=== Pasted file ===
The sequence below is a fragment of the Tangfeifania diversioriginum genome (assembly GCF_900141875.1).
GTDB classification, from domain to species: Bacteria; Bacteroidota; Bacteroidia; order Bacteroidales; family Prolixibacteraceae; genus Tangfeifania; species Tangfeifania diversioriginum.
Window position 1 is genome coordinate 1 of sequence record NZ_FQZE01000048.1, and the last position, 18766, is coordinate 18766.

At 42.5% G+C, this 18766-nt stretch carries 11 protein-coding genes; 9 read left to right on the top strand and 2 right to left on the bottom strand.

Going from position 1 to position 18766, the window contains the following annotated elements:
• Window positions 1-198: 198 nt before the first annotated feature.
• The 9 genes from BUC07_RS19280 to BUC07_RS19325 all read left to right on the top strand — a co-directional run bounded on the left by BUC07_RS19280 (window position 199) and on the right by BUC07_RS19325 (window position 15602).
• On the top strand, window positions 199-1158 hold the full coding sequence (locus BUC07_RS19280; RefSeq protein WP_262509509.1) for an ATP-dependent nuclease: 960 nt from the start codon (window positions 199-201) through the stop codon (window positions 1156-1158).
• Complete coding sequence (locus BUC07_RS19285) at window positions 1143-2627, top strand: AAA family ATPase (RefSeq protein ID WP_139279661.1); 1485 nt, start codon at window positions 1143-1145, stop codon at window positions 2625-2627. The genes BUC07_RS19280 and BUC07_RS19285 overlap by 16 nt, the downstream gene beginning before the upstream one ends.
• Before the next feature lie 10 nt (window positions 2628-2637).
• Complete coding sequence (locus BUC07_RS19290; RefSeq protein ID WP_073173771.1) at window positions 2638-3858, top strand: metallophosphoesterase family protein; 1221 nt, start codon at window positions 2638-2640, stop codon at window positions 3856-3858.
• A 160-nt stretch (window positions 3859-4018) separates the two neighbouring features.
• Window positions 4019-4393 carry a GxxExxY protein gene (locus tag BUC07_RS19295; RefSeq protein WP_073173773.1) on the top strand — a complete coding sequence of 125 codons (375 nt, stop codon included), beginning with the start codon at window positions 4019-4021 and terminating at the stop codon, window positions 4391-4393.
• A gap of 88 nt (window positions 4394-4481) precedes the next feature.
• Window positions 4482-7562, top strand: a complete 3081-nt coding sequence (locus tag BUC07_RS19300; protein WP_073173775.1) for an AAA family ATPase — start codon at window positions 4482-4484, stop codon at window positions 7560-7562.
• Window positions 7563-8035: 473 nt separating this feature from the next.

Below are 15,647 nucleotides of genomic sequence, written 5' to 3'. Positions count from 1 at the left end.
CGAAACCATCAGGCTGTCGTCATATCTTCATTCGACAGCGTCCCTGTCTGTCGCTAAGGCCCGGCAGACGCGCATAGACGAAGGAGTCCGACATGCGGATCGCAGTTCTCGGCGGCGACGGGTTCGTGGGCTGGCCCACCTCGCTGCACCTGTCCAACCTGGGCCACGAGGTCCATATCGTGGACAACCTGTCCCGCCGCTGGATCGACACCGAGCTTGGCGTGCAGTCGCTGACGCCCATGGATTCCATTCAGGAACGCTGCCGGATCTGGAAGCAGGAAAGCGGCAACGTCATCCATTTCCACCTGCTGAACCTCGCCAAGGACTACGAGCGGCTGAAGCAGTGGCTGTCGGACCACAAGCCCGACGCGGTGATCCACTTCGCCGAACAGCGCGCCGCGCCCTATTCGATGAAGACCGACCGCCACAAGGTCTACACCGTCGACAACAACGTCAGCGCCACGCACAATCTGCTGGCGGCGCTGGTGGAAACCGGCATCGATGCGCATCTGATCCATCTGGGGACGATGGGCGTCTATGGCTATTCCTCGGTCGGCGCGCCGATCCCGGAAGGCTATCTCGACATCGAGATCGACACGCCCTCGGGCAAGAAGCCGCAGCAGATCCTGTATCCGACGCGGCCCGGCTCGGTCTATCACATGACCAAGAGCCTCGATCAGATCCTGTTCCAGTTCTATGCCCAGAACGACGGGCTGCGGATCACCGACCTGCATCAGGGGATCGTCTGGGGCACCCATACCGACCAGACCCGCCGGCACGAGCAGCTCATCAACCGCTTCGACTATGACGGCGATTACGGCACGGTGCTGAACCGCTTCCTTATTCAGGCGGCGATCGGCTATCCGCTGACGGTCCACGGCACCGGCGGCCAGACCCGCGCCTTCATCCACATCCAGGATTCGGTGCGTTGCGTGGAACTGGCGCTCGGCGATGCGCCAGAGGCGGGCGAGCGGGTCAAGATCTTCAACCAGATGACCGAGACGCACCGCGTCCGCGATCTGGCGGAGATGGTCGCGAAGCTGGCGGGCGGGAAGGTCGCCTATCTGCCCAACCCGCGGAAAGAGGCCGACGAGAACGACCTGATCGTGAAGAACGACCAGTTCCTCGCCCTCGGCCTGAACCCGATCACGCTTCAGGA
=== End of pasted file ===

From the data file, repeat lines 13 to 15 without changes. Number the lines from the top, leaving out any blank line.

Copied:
• Window positions 4019-4393 carry a GxxExxY protein gene (locus tag BUC07_RS19295; RefSeq protein WP_073173773.1) on the top strand — a complete coding sequence of 125 codons (375 nt, stop codon included), beginning with the start codon at window positions 4019-4021 and terminating at the stop codon, window positions 4391-4393.
• A gap of 88 nt (window positions 4394-4481) precedes the next feature.
• Window positions 4482-7562, top strand: a complete 3081-nt coding sequence (locus tag BUC07_RS19300; protein WP_073173775.1) for an AAA family ATPase — start codon at window positions 4482-4484, stop codon at window positions 7560-7562.